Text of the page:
At the windup of the Ford administration toward the end of 1976, I asked then Treasury secretary William E. Simon if it were true that he would run for the Senate from his native state of New Jersey. His response was clear. "I would never want to be one of a hundred of anything," he snapped.

It was this sort of arrogance and egomania -- nothing to do with ideology -- that helped push Simon out of a slot in the Ronald Reagan cabinet, a position of power that he desperately wanted and lobbied hard to get. In four years in Washington under Nixon and Ford, first as energy czar, then in Treasury, Simon left behind a host of disaffected Republican colleagues, not the least of whom is former President Ford.

His detractors contend that Simon was shallow and inflexible on domestic economic policy, bungled his assignments on international economic issues and messed up the administration of the Treasury department. Never diplomatic, Simon once came back from Iran to announce that the shah was "a nut".

In the last year or so of the Ford administration, the relationship between Simon and Ford began to deteriorate. The policy differences became painfully obvious. For example, in 1975, Simon wanted to let an antirecession tax cut expire, even though it would have been the equivalent of a tax increase; Ford listened to other advisers and extended the tax cut, ignoring Simon's threat to resign -- leaked to columnists Evans and Novak -- if he didn't get his way (He stayed on.)

Beyond the substantive differences, "Ford didn't like Bill's style," says one who knew both men. It didn't escape notice at the Ford White House in 1976 that Simon -- who long has had vice presidential ambitions -- began to make zealous public statements closer to Reagan's conservative philosophy than to Ford's.

As Treasury secretary, Simon simply couldn't get along with his peers, starting with Roy Ash, director of the Office of Management and Budget. He was the proverbial bull in a china shop. Underlinings at the Treasury came to fear his temper tantrums. He would buzz a subordinate and bark: "Get in here!"

It is true there is a less abrasive side to Simon that he conceals from the public: He reportedly does nice things for his friends. When former Treasury undersecretary Edwin Yeo III had problems last year at the time of his separation from a Chicago bank, Simon intervened to get him a sort of golden handshake.

In office, Simon's ego demanded a retinue of attendants, including large numbers of Secret Service agents -- courtly trappings that his successors cut down or did without. When he went to Moscow as a lame duck in November 1976 on a trip that cost the taxpayers $131,500, he took a party of 42, including his wife and two children.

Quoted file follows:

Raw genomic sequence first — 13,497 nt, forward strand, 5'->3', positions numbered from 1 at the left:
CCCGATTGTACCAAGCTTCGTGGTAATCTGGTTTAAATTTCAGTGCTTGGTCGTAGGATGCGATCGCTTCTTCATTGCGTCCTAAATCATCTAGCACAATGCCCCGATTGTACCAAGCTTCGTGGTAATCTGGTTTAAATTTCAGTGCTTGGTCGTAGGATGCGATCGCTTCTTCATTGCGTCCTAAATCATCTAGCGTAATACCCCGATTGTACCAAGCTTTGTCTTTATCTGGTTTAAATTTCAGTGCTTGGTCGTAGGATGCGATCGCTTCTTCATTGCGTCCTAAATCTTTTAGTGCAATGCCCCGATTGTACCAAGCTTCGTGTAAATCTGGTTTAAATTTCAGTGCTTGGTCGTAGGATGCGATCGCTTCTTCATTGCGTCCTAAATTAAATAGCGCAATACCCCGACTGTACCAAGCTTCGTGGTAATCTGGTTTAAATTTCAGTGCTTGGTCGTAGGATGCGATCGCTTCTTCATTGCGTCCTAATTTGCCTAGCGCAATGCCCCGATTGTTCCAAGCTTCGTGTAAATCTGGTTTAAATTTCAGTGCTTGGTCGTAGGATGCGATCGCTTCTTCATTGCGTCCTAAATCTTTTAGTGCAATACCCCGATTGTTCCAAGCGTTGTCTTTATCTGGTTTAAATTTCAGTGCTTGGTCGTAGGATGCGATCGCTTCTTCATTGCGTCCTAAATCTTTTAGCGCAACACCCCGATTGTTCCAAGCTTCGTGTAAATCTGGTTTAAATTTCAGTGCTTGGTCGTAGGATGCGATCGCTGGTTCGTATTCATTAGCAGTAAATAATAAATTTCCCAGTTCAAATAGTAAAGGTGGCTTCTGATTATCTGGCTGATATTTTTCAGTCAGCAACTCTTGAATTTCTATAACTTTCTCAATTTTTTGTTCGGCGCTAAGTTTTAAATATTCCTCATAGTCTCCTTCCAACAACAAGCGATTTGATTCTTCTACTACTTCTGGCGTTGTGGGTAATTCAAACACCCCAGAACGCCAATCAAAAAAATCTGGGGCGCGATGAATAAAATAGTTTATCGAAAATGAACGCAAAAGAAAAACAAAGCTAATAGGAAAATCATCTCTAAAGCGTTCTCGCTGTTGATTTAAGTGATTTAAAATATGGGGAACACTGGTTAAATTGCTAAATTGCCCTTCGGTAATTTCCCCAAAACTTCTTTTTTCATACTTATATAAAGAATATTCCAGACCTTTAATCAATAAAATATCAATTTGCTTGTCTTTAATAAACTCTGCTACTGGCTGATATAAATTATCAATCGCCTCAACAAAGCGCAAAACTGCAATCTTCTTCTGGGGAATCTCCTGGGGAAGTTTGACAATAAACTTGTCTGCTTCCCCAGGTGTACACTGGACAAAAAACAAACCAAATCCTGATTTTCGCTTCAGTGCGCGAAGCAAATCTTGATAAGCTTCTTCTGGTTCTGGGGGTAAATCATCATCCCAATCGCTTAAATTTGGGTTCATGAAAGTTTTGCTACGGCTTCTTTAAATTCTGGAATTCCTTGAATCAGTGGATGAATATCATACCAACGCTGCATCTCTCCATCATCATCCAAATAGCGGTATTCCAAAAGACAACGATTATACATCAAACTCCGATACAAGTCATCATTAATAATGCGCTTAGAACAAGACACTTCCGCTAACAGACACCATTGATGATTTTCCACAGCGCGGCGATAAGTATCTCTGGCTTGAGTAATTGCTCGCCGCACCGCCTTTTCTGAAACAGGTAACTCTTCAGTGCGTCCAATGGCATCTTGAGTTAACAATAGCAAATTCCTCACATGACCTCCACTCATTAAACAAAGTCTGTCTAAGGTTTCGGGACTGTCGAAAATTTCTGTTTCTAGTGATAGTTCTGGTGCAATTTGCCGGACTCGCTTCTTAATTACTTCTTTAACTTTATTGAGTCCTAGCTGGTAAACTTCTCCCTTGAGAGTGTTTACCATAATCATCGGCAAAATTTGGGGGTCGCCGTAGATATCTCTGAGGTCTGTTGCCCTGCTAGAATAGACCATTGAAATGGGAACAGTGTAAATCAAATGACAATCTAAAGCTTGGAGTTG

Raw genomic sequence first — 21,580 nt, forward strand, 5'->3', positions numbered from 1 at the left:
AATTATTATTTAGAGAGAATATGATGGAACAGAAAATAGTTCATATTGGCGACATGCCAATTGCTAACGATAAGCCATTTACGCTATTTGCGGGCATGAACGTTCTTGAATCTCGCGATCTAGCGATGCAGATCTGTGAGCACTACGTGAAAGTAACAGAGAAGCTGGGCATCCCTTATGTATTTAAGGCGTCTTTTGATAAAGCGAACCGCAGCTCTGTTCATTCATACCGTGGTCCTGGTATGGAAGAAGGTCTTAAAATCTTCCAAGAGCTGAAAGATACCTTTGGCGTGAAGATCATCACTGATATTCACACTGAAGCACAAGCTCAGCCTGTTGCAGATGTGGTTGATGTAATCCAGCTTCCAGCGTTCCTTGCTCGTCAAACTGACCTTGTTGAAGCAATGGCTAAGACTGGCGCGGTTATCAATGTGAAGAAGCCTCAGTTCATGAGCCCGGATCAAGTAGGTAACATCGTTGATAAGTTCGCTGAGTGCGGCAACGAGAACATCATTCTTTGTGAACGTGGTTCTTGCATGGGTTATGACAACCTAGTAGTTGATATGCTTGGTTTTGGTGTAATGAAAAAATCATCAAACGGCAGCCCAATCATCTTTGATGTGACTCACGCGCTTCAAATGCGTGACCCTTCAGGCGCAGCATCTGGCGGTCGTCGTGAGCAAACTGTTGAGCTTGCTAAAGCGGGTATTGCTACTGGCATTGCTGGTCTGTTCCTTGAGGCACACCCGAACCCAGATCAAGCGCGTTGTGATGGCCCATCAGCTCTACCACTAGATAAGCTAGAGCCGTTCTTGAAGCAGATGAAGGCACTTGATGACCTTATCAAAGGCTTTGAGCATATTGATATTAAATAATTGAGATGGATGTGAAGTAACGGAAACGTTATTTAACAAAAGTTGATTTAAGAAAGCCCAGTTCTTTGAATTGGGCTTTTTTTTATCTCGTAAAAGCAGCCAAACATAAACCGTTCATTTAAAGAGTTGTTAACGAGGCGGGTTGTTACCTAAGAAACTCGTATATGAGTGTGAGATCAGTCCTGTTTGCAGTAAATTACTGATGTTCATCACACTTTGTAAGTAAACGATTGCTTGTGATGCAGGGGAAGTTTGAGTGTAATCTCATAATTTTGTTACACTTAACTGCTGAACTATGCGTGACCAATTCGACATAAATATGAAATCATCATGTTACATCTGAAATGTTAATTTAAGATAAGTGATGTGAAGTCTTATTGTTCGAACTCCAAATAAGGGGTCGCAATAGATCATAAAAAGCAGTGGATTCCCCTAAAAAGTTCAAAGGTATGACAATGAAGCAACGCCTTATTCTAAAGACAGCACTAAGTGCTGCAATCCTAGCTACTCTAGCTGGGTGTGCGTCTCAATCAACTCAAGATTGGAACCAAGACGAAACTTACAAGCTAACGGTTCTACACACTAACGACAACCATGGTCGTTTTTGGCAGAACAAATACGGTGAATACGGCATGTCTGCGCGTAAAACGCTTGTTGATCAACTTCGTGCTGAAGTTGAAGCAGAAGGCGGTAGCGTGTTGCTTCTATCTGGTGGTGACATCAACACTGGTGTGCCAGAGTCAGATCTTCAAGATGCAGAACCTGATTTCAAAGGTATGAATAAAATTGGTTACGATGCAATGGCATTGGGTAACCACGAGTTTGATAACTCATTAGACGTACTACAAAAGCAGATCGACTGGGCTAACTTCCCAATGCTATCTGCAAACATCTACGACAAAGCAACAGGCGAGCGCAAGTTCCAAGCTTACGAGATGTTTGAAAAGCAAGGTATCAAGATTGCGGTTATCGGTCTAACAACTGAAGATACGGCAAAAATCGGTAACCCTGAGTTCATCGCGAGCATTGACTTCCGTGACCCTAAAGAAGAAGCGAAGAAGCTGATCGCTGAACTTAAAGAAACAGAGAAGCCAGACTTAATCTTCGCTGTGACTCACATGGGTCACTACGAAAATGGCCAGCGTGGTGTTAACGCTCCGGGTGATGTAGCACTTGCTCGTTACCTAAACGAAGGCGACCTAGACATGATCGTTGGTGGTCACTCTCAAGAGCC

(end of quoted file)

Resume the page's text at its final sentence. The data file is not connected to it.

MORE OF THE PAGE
And it took a gusty performance by former State Department protocol officer Shirley Temple Black to force Simon to give back to the U.S. government four gifts from foreign governments that the State Department ruled he was not entitled to keep.

What hurt Simon with Reagan was the appearance of inspired stories designed to push the president-elect into a few early Cabinet choices -- of course including Simon -- before the opposition could mount an effective attack. A Nov. 14 column by Evans and Novak had Simons telling "friend" he had the Treasury job sewed up, although he had been mixed for his first choice, Defense. "Bill took it as a given that -- having worked hard for Reagan -- he could name his slot," says a Reagan adviser.

Simon' bitterness is revealed openly -- guess where? -- in a Dec. 1 Evans-Novak column, a classic of a kind, that denounced "backroom chicanery" among key Senators who had "sharpened . . . knives" in a "vicious backstairs campaign" which "dovetailed with bad-mouthing from old enemies in the Ford administration" to defeat the Simon candidacy.

Among others on the Hill, Sen. Robert Dole (R-Kan.), soon to be chairman of the Finance Committee has a negative view of Simon and passed it on to the Reagan camp. But Evans and Novak make it sound sinister.

There is, perhaps, a broader significance to this chapter of the Bill Simon story. It may be the most important piece of evidence yet that the influence of the "kitchen cabinet," made up of Reagan's big business friends, is less than has been touted. We have it on the authority of Evans-Novak that Simon was "a folk hero" to the millionaires surrounding Reagan "for his unadorned free enterprise gospel preached in his best-selling 'A Time for Truth.'"

The kitchen cabinet's failure to secure a cabinet post for Simon isn't to suggest, at all, that industrial magnate Justin Dart, former Diner's Club board chairman Alfred S. Bloomingdale and others of the Reagan kitchen cabinet will have no influence on him as president -- far from it. They figure to be pulling many a lever in the future.

But running the government is not just like running General Motors, which is the parallel Bloomingdale laid out for Washington Post reporter Martin Schram. A Treasury secretary is not a prince of industry who issues commands. "What Simon never understood," says an influential Republican, "was that a secretary of Treasury is supposed to be a conciliator. That would not be Bill Simon." To give Reagan proper credit, he got the message, understood it and acted on it.